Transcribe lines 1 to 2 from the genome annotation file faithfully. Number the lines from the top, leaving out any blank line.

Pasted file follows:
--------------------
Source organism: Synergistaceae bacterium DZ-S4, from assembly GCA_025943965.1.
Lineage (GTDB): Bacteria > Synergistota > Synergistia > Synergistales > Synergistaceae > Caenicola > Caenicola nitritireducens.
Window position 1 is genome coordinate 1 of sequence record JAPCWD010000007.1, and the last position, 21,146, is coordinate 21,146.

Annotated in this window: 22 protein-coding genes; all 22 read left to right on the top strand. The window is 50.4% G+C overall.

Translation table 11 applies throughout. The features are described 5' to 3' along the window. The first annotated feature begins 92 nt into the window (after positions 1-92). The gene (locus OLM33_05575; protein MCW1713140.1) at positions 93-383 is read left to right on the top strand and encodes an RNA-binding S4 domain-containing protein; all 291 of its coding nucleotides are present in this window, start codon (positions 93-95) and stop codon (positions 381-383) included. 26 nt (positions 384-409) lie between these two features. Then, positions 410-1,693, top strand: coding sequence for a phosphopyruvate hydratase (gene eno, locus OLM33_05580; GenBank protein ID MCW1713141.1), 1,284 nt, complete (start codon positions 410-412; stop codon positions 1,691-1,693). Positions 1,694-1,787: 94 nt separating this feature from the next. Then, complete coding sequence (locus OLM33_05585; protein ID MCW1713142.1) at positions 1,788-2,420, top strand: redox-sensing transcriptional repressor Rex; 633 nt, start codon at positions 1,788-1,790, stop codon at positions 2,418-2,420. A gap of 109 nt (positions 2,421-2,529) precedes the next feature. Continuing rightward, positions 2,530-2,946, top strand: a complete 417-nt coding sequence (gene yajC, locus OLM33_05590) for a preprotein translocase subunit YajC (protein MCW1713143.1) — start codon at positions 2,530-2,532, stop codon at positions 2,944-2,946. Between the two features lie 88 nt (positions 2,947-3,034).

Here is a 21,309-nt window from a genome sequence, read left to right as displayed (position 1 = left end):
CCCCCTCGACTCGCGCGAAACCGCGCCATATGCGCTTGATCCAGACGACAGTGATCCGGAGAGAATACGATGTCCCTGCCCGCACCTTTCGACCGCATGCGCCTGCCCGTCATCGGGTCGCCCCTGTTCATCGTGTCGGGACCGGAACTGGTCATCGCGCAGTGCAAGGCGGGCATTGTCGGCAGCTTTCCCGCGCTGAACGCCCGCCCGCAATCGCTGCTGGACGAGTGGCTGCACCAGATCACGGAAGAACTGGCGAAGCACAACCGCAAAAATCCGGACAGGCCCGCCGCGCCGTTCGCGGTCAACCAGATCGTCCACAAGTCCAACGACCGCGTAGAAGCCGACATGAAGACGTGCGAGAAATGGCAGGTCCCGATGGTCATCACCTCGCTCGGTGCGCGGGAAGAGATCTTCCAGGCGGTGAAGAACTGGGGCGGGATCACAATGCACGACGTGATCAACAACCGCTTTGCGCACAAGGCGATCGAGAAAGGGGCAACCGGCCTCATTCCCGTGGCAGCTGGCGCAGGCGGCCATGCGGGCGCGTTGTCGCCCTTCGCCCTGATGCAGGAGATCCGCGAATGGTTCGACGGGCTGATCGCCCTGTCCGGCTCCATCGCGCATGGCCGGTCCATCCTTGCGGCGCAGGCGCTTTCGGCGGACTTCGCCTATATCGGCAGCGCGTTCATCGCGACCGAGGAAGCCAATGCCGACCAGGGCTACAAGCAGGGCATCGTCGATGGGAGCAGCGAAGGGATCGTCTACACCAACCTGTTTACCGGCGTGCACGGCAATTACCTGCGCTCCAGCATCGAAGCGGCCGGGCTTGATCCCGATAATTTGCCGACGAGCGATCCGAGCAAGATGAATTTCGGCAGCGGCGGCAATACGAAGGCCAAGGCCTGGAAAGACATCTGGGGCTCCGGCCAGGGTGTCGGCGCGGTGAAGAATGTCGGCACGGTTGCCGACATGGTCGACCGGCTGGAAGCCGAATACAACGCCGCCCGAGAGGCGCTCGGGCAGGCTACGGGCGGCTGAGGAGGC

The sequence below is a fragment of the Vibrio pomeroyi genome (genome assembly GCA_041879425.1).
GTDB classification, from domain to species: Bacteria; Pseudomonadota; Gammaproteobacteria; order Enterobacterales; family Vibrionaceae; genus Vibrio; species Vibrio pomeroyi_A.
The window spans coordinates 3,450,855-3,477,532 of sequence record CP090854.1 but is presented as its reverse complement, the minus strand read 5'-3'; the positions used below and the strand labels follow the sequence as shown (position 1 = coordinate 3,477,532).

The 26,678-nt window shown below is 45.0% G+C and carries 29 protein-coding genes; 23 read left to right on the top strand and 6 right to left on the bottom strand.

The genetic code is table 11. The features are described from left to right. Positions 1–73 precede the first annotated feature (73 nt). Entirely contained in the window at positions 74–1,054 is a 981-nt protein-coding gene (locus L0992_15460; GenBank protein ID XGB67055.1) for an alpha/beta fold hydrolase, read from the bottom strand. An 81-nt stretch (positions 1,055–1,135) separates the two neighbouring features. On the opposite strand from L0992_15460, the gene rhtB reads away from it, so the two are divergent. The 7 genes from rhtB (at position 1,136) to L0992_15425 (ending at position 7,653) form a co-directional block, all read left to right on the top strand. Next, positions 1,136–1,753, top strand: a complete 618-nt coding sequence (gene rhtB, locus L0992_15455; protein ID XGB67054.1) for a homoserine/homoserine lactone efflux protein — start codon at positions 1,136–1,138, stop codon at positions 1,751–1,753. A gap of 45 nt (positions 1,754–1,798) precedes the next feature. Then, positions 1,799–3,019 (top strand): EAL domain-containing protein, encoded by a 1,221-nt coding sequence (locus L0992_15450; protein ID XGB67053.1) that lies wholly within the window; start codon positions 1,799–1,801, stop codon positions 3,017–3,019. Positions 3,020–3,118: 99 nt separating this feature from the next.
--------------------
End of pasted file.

Source organism: Synergistaceae bacterium DZ-S4, from assembly GCA_025943965.1.
Lineage (GTDB): Bacteria > Synergistota > Synergistia > Synergistales > Synergistaceae > Caenicola > Caenicola nitritireducens.